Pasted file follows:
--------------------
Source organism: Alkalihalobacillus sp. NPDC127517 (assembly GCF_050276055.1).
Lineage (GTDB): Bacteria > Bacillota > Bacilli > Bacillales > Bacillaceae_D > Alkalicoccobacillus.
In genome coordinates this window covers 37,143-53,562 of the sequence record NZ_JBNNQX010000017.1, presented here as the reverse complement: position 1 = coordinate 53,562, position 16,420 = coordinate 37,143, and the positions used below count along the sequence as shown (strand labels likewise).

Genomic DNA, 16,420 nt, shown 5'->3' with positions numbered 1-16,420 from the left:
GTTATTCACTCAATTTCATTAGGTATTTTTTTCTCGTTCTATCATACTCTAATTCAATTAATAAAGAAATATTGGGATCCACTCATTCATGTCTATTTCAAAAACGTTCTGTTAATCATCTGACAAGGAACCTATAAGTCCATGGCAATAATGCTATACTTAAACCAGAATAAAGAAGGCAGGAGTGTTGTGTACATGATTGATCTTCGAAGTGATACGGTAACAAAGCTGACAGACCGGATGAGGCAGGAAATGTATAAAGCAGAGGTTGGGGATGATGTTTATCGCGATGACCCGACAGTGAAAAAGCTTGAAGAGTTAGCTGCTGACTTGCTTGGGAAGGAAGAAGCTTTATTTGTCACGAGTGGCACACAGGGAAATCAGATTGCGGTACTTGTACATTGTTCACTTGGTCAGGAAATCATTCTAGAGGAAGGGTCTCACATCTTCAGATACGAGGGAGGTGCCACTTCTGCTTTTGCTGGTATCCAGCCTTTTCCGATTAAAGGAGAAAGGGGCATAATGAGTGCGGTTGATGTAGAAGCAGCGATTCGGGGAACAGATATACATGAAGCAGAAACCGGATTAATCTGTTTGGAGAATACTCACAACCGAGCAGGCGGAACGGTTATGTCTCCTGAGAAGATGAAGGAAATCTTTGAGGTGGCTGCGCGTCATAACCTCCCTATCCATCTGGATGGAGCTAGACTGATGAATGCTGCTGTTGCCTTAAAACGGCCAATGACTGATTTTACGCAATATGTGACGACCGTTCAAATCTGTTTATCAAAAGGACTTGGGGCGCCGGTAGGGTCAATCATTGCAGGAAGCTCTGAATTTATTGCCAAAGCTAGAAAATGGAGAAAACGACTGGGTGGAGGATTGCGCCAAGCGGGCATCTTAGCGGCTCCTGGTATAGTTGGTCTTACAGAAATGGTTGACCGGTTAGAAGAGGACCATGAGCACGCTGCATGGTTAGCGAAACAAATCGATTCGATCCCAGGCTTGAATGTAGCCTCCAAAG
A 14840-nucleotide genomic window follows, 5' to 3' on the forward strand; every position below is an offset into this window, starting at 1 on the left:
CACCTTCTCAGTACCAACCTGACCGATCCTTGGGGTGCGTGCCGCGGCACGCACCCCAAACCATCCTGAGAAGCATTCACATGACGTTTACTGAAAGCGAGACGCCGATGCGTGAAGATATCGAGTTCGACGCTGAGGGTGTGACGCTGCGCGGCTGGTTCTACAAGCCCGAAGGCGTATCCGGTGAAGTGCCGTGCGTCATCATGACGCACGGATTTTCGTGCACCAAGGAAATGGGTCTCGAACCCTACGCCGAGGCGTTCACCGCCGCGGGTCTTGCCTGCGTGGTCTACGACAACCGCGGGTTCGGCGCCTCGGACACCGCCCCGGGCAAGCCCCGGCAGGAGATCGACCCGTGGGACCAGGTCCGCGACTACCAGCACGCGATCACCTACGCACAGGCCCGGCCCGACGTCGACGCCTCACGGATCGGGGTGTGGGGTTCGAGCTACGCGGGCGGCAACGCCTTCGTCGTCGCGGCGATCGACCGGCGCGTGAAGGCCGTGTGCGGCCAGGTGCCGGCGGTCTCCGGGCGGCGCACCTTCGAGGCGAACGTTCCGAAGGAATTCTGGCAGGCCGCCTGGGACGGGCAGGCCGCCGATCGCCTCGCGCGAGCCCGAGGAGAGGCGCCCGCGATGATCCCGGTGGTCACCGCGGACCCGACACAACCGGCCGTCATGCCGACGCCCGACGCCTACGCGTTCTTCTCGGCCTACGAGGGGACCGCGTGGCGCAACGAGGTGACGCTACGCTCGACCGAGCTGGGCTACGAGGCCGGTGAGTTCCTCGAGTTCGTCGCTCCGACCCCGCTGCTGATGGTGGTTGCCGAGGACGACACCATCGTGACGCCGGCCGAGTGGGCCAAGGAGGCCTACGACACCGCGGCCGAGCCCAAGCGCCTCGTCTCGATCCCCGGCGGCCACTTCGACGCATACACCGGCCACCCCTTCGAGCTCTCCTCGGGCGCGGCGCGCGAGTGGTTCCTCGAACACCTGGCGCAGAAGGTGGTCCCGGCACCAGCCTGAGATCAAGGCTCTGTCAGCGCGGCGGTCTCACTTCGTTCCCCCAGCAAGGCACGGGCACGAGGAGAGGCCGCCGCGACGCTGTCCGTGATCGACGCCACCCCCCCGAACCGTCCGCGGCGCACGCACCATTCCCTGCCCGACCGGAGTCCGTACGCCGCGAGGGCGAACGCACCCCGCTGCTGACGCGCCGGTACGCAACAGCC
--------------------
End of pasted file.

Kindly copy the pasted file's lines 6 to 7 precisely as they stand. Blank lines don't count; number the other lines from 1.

A 14840-nucleotide genomic window follows, 5' to 3' on the forward strand; every position below is an offset into this window, starting at 1 on the left:
CACCTTCTCAGTACCAACCTGACCGATCCTTGGGGTGCGTGCCGCGGCACGCACCCCAAACCATCCTGAGAAGCATTCACATGACGTTTACTGAAAGCGAGACGCCGATGCGTGAAGATATCGAGTTCGACGCTGAGGGTGTGACGCTGCGCGGCTGGTTCTACAAGCCCGAAGGCGTATCCGGTGAAGTGCCGTGCGTCATCATGACGCACGGATTTTCGTGCACCAAGGAAATGGGTCTCGAACCCTACGCCGAGGCGTTCACCGCCGCGGGTCTTGCCTGCGTGGTCTACGACAACCGCGGGTTCGGCGCCTCGGACACCGCCCCGGGCAAGCCCCGGCAGGAGATCGACCCGTGGGACCAGGTCCGCGACTACCAGCACGCGATCACCTACGCACAGGCCCGGCCCGACGTCGACGCCTCACGGATCGGGGTGTGGGGTTCGAGCTACGCGGGCGGCAACGCCTTCGTCGTCGCGGCGATCGACCGGCGCGTGAAGGCCGTGTGCGGCCAGGTGCCGGCGGTCTCCGGGCGGCGCACCTTCGAGGCGAACGTTCCGAAGGAATTCTGGCAGGCCGCCTGGGACGGGCAGGCCGCCGATCGCCTCGCGCGAGCCCGAGGAGAGGCGCCCGCGATGATCCCGGTGGTCACCGCGGACCCGACACAACCGGCCGTCATGCCGACGCCCGACGCCTACGCGTTCTTCTCGGCCTACGAGGGGACCGCGTGGCGCAACGAGGTGACGCTACGCTCGACCGAGCTGGGCTACGAGGCCGGTGAGTTCCTCGAGTTCGTCGCTCCGACCCCGCTGCTGATGGTGGTTGCCGAGGACGACACCATCGTGACGCCGGCCGAGTGGGCCAAGGAGGCCTACGACACCGCGGCCGAGCCCAAGCGCCTCGTCTCGATCCCCGGCGGCCACTTCGACGCATACACCGGCCACCCCTTCGAGCTCTCCTCGGGCGCGGCGCGCGAGTGGTTCCTCGAACACCTGGCGCAGAAGGTGGTCCCGGCACCAGCCTGAGATCAAGGCTCTGTCAGCGCGGCGGTCTCACTTCGTTCCCCCAGCAAGGCACGGGCACGAGGAGAGGCCGCCGCGACGCTGTCCGTGATCGACGCCACCCCCCCGAACCGTCCGCGGCGCACGCACCATTCCCTGCCCGACCGGAGTCCGTACGCCGCGAGGGCGAACGCACCCCGCTGCTGACGCGCCGGTACGCAACAGCC